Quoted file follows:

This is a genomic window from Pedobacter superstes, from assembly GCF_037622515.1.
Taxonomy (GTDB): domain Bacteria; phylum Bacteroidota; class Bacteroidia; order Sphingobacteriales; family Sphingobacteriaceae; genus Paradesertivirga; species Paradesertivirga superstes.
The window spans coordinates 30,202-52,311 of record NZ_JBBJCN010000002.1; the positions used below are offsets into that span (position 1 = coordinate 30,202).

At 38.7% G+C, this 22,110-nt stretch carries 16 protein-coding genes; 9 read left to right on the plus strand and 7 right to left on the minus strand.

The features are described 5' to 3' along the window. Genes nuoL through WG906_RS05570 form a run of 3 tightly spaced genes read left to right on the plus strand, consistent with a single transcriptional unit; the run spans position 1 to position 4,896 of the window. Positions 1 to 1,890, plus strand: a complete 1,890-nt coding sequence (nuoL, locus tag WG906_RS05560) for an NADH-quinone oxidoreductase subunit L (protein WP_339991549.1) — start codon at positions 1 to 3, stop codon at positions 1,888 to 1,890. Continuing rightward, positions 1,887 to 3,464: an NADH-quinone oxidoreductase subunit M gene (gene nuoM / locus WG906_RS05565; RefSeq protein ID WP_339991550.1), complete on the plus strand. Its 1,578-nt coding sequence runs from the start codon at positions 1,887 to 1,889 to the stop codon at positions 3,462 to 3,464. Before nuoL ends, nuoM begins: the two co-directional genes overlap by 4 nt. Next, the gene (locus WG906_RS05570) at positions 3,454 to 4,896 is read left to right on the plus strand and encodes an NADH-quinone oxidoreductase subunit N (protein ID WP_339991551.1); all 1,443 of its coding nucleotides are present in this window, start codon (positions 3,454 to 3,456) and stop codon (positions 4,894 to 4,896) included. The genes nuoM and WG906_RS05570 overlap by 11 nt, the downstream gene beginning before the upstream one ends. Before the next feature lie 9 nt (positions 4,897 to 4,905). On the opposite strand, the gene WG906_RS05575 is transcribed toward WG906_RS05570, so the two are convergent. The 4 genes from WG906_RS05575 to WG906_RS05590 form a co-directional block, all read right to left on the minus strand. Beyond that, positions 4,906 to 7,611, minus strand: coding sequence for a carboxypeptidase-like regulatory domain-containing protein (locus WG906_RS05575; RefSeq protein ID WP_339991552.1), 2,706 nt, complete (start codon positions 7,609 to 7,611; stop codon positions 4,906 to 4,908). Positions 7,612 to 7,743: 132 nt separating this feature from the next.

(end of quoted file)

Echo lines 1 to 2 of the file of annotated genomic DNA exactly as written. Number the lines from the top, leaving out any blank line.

This is a genomic window from Pedobacter superstes, from assembly GCF_037622515.1.
Taxonomy (GTDB): domain Bacteria; phylum Bacteroidota; class Bacteroidia; order Sphingobacteriales; family Sphingobacteriaceae; genus Paradesertivirga; species Paradesertivirga superstes.